Experimental section

Preparation of PDMS stamps

PDMS stamps were prepared by replica molding from silicon masters that had been prepared by photolithography. A mixture of base and curing agent (10:1 w/w) of Sylgard 184 silicone elastomer was poured onto the patterned masters and cured at 70 °C for 2 h.

Solvent-assisted decal transfer lithography (sa-DTL)

First, both PDMS stamp and substrate were treated by short O2 plasma treatment (200 mTorr, 60 W, 20 s) for irreversible bonding. Immediately after the plasma treatment, the PDMS stamp was carefully placed on the substrate. The assembly was subsequently immersed in polar solvents such as THF or 1,2-dichlorobenzene (1.2-DCB) for 1 min.

Preparation of SWCNTs colloidal solution

In order to obtain uniform SWCNTs, it is necessary to prepare a well dispersed colloidal solution. We conducted the following treatment for purification and dispersion. SWCNTs (ASP-100F produced by Il-jin Nanotech, Korea) were stirred in nitric acid solution at 50 °C for 30 min to purify and simultaneously exfoliate from bundles. Then SWCNTs were neutralized with deionized (DI) water and trapped on a membrane filter (Millipore, 0.2 μm pore size, 47 mm diameter) using vacuum filtration. The SWCNTs on the filter were dried in a vacuum oven chamber at 80 °C for 48 h. We used 1,2-dichlorobenzene (1,2-DCB) as a solvent which is one of the well-known mediums appropriate for dissolution of SWCNTs 34-35 with the concentration of 0.1 mg/ml. Finally, an ultrasonication process was performed for 20 h.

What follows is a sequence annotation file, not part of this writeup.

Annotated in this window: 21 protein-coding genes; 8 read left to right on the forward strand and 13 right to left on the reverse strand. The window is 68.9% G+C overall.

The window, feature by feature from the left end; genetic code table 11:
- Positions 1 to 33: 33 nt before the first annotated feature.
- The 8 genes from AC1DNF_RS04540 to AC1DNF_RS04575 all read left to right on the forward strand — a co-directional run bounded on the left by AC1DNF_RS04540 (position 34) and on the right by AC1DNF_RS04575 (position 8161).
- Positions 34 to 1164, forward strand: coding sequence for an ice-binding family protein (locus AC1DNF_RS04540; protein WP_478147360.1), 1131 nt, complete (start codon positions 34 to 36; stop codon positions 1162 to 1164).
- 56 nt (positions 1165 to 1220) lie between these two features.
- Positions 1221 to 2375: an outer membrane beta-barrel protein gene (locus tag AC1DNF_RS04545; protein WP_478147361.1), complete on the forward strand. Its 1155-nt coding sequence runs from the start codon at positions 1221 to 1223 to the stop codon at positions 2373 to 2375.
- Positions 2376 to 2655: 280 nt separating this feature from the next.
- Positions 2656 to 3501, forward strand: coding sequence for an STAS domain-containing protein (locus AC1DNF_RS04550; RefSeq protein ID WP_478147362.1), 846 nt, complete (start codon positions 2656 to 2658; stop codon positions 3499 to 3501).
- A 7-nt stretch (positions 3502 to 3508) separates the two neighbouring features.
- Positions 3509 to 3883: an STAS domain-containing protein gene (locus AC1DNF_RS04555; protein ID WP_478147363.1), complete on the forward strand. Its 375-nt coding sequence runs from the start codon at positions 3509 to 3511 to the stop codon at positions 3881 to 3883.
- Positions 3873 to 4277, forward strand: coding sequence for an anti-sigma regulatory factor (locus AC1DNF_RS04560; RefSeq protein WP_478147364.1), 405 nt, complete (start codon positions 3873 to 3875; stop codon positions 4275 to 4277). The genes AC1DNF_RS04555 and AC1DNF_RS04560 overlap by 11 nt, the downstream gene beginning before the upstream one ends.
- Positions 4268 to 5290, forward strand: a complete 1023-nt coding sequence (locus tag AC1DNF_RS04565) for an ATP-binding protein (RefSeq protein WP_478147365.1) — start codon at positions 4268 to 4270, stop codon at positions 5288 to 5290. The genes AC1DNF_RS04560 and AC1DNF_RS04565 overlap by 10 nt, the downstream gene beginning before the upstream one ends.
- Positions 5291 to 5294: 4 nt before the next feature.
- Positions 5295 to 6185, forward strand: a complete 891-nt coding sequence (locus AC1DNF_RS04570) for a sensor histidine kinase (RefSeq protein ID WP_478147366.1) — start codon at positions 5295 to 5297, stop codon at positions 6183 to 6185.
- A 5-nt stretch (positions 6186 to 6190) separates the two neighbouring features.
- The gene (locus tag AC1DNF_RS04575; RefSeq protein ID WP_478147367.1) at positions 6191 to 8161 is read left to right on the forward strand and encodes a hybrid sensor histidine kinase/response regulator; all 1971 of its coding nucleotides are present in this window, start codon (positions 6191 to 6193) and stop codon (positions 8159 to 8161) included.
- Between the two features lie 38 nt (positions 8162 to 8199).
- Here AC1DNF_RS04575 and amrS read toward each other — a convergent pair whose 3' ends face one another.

Dip-coating process

Dip coating was performed by using a custom-built dip coater with controllable withdrawal velocity. The step motor was mounted on the dip coater to allow movement of the platform upward or downward with a controlled speed, and the manipulator controlled the position of the substrate. The PDMS patterned substrate was held on the hanger by a holder and the beaker filled with SWCNTs colloidal solution was set on the platform. The substrate was immersed into the prepared SWCNTs colloidal solution with the concentration of 0.1 mg/ml, and slowly pulled out at the constant withdrawal velocity of 3 mm/min.

Device fabrication and characterization